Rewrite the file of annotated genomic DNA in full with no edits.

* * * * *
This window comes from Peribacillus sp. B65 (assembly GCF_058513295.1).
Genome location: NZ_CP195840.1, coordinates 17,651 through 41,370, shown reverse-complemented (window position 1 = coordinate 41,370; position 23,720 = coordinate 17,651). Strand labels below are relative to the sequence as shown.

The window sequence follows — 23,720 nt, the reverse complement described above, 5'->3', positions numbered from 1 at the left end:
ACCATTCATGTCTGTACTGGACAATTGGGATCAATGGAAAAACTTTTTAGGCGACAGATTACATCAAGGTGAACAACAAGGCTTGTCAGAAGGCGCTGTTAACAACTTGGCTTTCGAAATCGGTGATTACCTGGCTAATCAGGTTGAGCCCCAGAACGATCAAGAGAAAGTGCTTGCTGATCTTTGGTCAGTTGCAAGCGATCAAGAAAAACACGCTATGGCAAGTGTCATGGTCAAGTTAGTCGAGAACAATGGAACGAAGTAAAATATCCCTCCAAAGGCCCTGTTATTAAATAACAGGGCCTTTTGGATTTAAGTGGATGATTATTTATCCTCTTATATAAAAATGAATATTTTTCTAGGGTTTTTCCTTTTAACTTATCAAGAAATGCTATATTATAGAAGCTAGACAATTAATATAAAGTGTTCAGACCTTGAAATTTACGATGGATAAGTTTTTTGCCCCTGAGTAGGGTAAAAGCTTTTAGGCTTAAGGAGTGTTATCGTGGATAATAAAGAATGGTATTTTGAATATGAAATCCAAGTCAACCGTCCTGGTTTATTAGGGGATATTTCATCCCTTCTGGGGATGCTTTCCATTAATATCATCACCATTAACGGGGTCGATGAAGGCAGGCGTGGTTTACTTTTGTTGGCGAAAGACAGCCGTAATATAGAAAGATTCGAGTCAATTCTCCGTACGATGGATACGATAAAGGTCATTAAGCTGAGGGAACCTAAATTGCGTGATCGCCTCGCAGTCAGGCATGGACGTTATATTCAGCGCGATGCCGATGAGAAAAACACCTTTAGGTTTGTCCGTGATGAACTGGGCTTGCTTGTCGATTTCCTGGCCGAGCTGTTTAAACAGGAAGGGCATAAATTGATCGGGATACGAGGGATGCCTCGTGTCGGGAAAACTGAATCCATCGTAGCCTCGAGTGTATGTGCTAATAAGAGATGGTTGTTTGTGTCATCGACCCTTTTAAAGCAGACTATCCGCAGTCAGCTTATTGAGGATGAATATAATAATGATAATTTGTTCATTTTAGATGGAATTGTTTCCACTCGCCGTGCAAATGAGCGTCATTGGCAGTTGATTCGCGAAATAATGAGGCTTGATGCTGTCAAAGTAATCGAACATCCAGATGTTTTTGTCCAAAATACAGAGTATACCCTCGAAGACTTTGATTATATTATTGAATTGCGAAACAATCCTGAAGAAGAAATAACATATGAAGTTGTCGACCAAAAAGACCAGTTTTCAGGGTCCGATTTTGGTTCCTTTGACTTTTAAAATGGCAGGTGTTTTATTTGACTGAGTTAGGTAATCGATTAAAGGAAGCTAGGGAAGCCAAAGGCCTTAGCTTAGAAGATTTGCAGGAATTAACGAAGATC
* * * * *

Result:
This window comes from Peribacillus sp. B65 (assembly GCF_058513295.1).
Genome location: NZ_CP195840.1, coordinates 17,651 through 41,370, shown reverse-complemented (window position 1 = coordinate 41,370; position 23,720 = coordinate 17,651). Strand labels below are relative to the sequence as shown.

The window sequence follows — 23,720 nt, the reverse complement described above, 5'->3', positions numbered from 1 at the left end:
ACCATTCATGTCTGTACTGGACAATTGGGATCAATGGAAAAACTTTTTAGGCGACAGATTACATCAAGGTGAACAACAAGGCTTGTCAGAAGGCGCTGTTAACAACTTGGCTTTCGAAATCGGTGATTACCTGGCTAATCAGGTTGAGCCCCAGAACGATCAAGAGAAAGTGCTTGCTGATCTTTGGTCAGTTGCAAGCGATCAAGAAAAACACGCTATGGCAAGTGTCATGGTCAAGTTAGTCGAGAACAATGGAACGAAGTAAAATATCCCTCCAAAGGCCCTGTTATTAAATAACAGGGCCTTTTGGATTTAAGTGGATGATTATTTATCCTCTTATATAAAAATGAATATTTTTCTAGGGTTTTTCCTTTTAACTTATCAAGAAATGCTATATTATAGAAGCTAGACAATTAATATAAAGTGTTCAGACCTTGAAATTTACGATGGATAAGTTTTTTGCCCCTGAGTAGGGTAAAAGCTTTTAGGCTTAAGGAGTGTTATCGTGGATAATAAAGAATGGTATTTTGAATATGAAATCCAAGTCAACCGTCCTGGTTTATTAGGGGATATTTCATCCCTTCTGGGGATGCTTTCCATTAATATCATCACCATTAACGGGGTCGATGAAGGCAGGCGTGGTTTACTTTTGTTGGCGAAAGACAGCCGTAATATAGAAAGATTCGAGTCAATTCTCCGTACGATGGATACGATAAAGGTCATTAAGCTGAGGGAACCTAAATTGCGTGATCGCCTCGCAGTCAGGCATGGACGTTATATTCAGCGCGATGCCGATGAGAAAAACACCTTTAGGTTTGTCCGTGATGAACTGGGCTTGCTTGTCGATTTCCTGGCCGAGCTGTTTAAACAGGAAGGGCATAAATTGATCGGGATACGAGGGATGCCTCGTGTCGGGAAAACTGAATCCATCGTAGCCTCGAGTGTATGTGCTAATAAGAGATGGTTGTTTGTGTCATCGACCCTTTTAAAGCAGACTATCCGCAGTCAGCTTATTGAGGATGAATATAATAATGATAATTTGTTCATTTTAGATGGAATTGTTTCCACTCGCCGTGCAAATGAGCGTCATTGGCAGTTGATTCGCGAAATAATGAGGCTTGATGCTGTCAAAGTAATCGAACATCCAGATGTTTTTGTCCAAAATACAGAGTATACCCTCGAAGACTTTGATTATATTATTGAATTGCGAAACAATCCTGAAGAAGAAATAACATATGAAGTTGTCGACCAAAAAGACCAGTTTTCAGGGTCCGATTTTGGTTCCTTTGACTTTTAAAATGGCAGGTGTTTTATTTGACTGAGTTAGGTAATCGATTAAAGGAAGCTAGGGAAGCCAAAGGCCTTAGCTTAGAAGATTTGCAGGAATTAACGAAGATC